I just stood there taking in the sight, sounds and smell of the incredible world surrounding me. I was in a sort of a trance, I know not how much time exactly passed by, but in that period I let my mind calm back down to a positive state again, attempting to focus my energy towards envisioning a better road ahead so that I would be able to exit that way and return to the main road without incident. I pressed on. A few hundred feet later I came to a another road that was blocked off by a tall fence with barbed wire and bright orange signs warning against trespassing. To my confusion, the signs read that on the other side of the fence was a prison! " A Prison?" I asked myself. Why would they build a prison here? And is it still in service? How perplexing, to stumble upon a prison there!, in the middle of a pristine national park. Now my goal was to simply get out of there without being caught trespassing.
It wasn't far ahead where the worst-case-scenario became reality - the road was nearly completely washed away, to the left nothing but open cliff and in front of me a cracked piece of what once looked like a road, as if a product of a violent earthquake. I stopped the bike and stood in awe of the damage in front of me, and of my seemingly disastrous predicament. What do I do now!!! How do I ride through this? Going back was not an option, and going straight?! - equally as undesirable!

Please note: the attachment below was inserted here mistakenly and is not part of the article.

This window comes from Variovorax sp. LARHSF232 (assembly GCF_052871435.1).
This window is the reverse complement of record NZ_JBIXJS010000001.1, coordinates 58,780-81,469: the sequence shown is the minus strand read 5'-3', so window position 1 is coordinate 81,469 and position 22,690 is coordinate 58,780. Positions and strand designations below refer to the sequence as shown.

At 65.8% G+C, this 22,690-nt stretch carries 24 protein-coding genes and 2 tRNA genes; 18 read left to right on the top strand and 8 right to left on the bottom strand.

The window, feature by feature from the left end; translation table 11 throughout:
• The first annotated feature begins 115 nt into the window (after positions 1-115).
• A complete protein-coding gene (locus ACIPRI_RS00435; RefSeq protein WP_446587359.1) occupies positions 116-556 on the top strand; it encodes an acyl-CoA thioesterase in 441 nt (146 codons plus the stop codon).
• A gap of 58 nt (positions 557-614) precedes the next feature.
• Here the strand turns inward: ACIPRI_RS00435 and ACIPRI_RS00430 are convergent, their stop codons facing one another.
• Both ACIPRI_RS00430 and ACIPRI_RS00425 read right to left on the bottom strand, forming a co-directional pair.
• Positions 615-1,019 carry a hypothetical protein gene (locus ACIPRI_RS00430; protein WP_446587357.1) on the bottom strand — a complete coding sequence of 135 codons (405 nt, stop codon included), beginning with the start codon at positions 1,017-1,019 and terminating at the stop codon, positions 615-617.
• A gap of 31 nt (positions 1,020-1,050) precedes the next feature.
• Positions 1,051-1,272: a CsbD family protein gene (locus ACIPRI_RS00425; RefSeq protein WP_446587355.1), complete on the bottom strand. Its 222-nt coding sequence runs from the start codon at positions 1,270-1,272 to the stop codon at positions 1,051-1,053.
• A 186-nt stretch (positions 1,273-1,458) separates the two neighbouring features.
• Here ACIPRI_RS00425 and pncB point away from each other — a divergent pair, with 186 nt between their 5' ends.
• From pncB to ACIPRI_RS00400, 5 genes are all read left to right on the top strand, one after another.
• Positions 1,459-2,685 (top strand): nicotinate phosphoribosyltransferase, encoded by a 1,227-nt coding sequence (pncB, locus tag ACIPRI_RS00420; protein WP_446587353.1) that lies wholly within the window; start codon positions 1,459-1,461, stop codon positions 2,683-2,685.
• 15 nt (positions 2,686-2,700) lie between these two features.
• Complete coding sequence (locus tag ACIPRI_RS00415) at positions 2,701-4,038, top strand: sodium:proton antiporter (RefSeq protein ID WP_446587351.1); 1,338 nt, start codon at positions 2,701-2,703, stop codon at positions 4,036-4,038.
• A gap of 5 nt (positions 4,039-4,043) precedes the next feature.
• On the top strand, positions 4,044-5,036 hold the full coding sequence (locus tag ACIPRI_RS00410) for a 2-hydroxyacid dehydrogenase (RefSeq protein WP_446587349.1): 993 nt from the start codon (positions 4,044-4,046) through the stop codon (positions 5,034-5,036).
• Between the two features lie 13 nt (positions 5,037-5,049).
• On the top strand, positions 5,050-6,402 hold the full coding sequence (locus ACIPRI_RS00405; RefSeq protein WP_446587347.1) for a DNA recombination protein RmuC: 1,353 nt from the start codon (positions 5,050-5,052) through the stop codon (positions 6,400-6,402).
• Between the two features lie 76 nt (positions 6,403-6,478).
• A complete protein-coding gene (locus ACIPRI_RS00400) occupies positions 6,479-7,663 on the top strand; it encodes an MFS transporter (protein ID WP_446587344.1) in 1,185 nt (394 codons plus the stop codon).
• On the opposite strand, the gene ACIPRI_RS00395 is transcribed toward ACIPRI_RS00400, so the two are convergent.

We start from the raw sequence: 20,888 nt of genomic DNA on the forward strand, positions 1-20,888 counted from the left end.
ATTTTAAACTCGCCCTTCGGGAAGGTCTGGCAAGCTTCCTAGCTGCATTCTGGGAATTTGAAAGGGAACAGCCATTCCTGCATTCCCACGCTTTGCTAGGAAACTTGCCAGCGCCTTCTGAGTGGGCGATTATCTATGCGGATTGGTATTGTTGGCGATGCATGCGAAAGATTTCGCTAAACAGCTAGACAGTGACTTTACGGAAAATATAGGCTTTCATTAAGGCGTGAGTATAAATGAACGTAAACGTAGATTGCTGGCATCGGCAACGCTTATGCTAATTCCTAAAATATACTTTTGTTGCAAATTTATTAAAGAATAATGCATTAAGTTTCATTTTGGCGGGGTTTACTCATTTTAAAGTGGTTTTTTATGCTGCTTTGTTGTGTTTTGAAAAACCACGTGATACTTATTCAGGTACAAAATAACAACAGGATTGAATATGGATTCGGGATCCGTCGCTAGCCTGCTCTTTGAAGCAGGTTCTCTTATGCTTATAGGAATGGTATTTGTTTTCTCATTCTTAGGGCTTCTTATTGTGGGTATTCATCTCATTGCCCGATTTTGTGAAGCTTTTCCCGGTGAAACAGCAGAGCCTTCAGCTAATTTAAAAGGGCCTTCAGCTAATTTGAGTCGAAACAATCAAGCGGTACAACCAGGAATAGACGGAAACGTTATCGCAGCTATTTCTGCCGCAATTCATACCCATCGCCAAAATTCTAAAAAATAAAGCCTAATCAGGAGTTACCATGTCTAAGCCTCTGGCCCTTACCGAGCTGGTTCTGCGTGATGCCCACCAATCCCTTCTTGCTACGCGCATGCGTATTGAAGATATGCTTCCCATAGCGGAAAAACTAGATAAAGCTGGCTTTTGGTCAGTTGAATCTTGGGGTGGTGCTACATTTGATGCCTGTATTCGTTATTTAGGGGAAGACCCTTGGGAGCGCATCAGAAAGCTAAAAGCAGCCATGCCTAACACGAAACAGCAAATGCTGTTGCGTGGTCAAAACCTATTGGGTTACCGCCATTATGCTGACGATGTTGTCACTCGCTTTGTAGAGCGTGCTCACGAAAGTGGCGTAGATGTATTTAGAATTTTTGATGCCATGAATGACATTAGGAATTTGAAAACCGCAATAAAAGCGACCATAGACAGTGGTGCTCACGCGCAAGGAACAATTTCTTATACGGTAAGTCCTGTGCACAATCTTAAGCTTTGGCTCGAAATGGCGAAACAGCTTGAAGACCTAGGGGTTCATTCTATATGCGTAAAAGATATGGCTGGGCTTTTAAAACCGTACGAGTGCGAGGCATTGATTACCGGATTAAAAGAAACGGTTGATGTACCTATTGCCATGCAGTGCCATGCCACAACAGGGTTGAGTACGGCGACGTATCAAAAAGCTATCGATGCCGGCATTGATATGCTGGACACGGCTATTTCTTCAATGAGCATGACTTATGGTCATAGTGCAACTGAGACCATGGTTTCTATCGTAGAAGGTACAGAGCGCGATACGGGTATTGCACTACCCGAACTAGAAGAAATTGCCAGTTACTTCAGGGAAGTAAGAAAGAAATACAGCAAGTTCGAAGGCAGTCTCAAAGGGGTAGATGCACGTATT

I shut the bike down, stepped off and with my hands on the hips, helmeted head towards the floor I closed my eyes and released a serious sigh. A few minutes passed as I stood there contemplating the bad situation I put myself in and consequently fighting the panic, when suddenly, in the distance on the other side of the destroyed portion of the road, a hat appeared - a gray fishing-type hat, that like a mirage grew taller and taller with each step, finally turning into a human form. A hundred feet or so in front of me appeared a man - a hiker walking with heavy, tired strides, carrying a backpack and pulling an ordinary travel suitcase. What an odd sight" I though to myself; "not just to encounter another human being on this secluded, seemingly purposefully hidden road, but for him to be pulling wheeled luggage like that as if he just stepped off of a bus?! He did not immediately see me, but when he finally picked up his head, he stopped for a few moments undoubtedly just as confused. I slipped my helmet off and started walking toward the dark silhouette in the shadows of the towering trees.
To be continued...